When a wronged party claims that a breach of contract has occurred, the court will attempt to answer to the following questions:

    1.  Did a contract exist?
    2.  If so, what did the contract require of each of the parties?
    3.  Was the contract modified at any point?
    4.  Did the claimed breach of contract occur?
    5.  If so, was the breach material to the contract?
    6.  Does the breaching party have a legal defense to enforcement of the contract?
    7.  What damages were caused by the breach?

How may a contract may be breached?

A breach of contract may be either minor or material, and the parties’ obligations and the legal remedies that may be available to them usually will depend on which type of breach occurred.

A minor breach of contract is the comparatively insignificant breach of a contract.

A breach is minor if, even though the breaching party failed to perform some aspect of the contract, the other party still receives the item or service specified in the contract. For example, unless a contract specifically states that “time is of the essence” (that is to say, that the deadlines specified in the contract are firm and may not be altered) or states that delivery must occur on or before a particular date, then a short delay by one of the parties may be considered by the court to be only a minor breach of the contract.

When a breach is minor, the wronged party remains obligated to fulfill its own promises under the contract, but it may recover any monetary damages it suffers as a result of the breach.

A material breach of contract is the significant beach of a contract.

A breach is material if, as a result of the breaching party’s failure to perform some aspect of the contract, the other party receives either nothing at all or something significantly different than what the contract specified. For example, if the contract states that one party will receive a Ford F-150 pickup truck in exchange for a specific amount of money, but the vehicle that is delivered to the buyer is a Hyundai Elantra sedan, then the breach is a material one.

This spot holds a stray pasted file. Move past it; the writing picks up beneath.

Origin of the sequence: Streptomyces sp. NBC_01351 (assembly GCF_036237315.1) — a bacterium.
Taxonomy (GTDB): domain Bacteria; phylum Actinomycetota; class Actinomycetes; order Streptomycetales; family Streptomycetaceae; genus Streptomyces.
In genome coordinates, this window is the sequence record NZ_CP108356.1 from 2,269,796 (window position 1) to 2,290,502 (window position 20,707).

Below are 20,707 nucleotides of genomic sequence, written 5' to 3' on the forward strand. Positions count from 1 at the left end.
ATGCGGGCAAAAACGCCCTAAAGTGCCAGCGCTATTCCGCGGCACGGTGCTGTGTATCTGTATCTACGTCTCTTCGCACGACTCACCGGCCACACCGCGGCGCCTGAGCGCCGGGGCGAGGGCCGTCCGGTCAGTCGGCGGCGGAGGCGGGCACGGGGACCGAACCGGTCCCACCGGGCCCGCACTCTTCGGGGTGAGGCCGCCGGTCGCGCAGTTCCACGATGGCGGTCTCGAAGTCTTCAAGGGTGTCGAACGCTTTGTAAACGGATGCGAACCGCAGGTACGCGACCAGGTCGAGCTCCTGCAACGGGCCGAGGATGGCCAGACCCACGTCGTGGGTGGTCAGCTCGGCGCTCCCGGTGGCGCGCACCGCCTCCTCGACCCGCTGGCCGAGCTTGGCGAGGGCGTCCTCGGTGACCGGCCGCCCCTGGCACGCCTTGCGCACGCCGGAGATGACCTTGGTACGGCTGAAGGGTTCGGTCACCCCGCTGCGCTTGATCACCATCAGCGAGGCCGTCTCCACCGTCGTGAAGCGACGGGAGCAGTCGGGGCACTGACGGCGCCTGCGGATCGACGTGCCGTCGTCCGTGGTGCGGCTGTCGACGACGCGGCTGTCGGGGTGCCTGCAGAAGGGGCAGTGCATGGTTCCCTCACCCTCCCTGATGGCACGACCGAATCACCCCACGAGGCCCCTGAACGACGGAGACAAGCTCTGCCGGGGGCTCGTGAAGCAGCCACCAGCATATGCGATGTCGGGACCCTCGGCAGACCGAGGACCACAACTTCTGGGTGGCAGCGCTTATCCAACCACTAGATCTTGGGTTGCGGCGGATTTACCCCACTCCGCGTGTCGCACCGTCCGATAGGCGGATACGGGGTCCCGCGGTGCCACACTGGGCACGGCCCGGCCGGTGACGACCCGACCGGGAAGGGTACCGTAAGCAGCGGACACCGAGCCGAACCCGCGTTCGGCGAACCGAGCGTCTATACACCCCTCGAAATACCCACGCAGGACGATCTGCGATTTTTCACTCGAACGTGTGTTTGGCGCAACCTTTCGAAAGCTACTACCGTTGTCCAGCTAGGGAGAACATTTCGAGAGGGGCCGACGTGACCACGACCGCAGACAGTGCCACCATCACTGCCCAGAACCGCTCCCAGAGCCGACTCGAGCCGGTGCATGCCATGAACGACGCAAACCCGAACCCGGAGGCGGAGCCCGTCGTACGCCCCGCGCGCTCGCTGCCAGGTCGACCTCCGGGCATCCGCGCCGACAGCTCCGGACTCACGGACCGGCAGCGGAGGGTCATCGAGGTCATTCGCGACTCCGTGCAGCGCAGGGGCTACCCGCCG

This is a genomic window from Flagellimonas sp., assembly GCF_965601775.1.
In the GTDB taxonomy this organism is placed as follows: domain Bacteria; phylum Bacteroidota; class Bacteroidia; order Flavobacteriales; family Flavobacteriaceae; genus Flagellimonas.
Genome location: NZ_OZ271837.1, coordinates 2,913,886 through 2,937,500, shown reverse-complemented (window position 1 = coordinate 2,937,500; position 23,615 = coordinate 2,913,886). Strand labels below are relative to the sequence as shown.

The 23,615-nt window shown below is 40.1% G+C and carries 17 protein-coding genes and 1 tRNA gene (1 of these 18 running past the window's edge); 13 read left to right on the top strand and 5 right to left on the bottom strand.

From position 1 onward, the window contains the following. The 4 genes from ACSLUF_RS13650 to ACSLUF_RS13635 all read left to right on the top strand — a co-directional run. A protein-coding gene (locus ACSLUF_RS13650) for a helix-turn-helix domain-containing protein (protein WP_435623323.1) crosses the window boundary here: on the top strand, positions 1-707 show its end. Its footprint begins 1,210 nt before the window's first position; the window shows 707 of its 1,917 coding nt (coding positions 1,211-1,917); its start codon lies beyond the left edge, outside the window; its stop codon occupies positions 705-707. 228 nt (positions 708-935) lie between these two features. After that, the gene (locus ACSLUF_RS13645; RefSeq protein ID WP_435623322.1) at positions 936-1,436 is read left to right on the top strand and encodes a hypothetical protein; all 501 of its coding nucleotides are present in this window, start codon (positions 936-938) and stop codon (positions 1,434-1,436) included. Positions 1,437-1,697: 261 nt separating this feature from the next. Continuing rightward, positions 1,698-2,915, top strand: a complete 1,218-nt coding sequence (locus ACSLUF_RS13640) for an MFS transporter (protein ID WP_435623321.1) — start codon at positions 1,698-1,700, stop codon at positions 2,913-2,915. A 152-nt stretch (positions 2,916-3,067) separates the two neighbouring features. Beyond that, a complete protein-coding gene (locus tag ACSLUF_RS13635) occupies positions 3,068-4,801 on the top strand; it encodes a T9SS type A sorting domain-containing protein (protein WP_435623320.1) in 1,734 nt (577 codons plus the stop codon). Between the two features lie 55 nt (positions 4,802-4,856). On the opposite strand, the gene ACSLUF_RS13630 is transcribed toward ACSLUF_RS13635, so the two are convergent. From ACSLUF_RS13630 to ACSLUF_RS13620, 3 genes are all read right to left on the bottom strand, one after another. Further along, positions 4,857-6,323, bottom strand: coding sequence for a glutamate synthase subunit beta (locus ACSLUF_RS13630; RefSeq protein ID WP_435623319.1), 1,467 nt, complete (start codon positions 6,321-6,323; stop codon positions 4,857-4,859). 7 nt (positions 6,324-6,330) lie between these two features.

When a breach is material, the wronged party is no longer required to fulfill its own promises under the contract and it may seek compensation for breach of the entire agreement. A minor breach accompanied by what the law calls an “anticipatory repudiation” of the contract – a statement or hint by the breaching party that it will not be fulfilling its promises – is often treated as a material breach.

Some of the factors that the court will consider in determining whether a breach is material or merely minor include:

    -  the extent to which the wronged party has already benefited from the contract
    -  whether the wronged party can be adequately compensated for the monetary damages     that it has incurred
    -  the extent to which the breaching party has fulfilled its promises under the contract
    -  whether the breaching party has acted either deliberately or negligently in breaking its     promises under the contract
    -  the likelihood that the breaching party will fulfill the rest of its promises under the     contract

What are some of the potential legal defenses to a breach of contract claim?


In addition to raising one or more of the contract formation-related legal defenses described in the article on this website entitled “What is a Contract?”, a party sued for breach of contract also may argue (if it applies) that: